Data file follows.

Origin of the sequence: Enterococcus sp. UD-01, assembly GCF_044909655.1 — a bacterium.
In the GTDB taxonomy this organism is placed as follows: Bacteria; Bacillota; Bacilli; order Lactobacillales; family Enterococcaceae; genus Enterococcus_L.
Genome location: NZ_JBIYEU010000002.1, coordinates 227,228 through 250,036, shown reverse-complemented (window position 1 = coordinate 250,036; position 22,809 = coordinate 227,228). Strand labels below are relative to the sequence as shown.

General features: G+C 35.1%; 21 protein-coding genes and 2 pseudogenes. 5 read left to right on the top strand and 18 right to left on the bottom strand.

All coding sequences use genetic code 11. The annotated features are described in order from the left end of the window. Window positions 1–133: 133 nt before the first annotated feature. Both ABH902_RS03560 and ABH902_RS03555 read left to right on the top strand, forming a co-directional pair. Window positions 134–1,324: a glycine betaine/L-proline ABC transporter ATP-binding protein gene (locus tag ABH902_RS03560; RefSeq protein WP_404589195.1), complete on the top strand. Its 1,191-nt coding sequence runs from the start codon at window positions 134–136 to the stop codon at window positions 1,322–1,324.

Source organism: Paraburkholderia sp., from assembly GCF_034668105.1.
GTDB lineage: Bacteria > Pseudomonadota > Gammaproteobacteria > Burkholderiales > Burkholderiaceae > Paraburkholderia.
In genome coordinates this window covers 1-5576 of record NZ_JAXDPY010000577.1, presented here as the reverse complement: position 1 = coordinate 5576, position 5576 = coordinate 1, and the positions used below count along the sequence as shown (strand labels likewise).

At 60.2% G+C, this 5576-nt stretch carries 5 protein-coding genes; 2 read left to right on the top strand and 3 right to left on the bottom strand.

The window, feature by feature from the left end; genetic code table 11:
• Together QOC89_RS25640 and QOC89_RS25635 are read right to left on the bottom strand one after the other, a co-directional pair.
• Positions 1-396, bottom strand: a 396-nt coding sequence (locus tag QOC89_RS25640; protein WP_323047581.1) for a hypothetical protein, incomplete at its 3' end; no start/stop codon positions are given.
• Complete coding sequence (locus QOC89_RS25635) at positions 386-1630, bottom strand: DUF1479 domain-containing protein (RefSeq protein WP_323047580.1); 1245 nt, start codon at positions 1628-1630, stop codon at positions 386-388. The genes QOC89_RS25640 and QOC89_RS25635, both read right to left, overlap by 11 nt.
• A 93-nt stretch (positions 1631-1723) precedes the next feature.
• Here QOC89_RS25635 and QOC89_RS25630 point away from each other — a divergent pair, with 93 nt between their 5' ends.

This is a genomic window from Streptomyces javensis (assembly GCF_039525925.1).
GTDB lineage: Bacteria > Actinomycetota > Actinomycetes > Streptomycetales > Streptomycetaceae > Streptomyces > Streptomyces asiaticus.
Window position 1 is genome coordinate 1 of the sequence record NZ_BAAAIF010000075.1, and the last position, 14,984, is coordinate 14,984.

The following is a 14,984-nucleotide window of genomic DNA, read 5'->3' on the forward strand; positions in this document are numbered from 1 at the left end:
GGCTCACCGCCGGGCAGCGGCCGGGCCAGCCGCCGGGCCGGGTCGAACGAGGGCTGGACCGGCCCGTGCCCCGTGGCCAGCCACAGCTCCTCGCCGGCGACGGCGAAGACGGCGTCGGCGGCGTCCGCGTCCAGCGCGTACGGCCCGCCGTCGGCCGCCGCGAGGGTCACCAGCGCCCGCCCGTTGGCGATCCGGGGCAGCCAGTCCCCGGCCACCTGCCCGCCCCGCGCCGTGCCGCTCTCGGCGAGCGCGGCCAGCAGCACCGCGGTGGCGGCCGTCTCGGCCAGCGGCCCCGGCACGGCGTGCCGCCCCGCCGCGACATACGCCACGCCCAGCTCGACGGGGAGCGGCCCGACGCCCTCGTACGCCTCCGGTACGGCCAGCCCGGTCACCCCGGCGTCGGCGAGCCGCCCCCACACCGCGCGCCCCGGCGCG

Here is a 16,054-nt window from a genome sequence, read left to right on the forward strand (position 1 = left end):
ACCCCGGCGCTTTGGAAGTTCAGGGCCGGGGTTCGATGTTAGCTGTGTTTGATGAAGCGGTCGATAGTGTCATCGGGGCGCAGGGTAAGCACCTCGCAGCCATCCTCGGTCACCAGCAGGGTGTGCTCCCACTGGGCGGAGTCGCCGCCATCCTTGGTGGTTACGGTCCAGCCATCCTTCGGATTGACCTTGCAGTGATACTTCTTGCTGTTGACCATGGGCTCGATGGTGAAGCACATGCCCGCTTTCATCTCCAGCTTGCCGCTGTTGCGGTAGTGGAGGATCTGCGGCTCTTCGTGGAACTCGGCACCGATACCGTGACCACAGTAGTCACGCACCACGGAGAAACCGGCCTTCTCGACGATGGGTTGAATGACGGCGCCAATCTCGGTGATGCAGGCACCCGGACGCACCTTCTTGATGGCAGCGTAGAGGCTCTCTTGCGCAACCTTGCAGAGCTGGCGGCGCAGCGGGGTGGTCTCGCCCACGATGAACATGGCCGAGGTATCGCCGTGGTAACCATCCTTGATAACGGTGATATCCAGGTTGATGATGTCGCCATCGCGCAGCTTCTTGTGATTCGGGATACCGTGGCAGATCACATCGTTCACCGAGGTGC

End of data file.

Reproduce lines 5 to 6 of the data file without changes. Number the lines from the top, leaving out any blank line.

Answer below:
All coding sequences use genetic code 11. The annotated features are described in order from the left end of the window. Window positions 1–133: 133 nt before the first annotated feature. Both ABH902_RS03560 and ABH902_RS03555 read left to right on the top strand, forming a co-directional pair. Window positions 134–1,324: a glycine betaine/L-proline ABC transporter ATP-binding protein gene (locus tag ABH902_RS03560; RefSeq protein WP_404589195.1), complete on the top strand. Its 1,191-nt coding sequence runs from the start codon at window positions 134–136 to the stop codon at window positions 1,322–1,324.

Source organism: Paraburkholderia sp., from assembly GCF_034668105.1.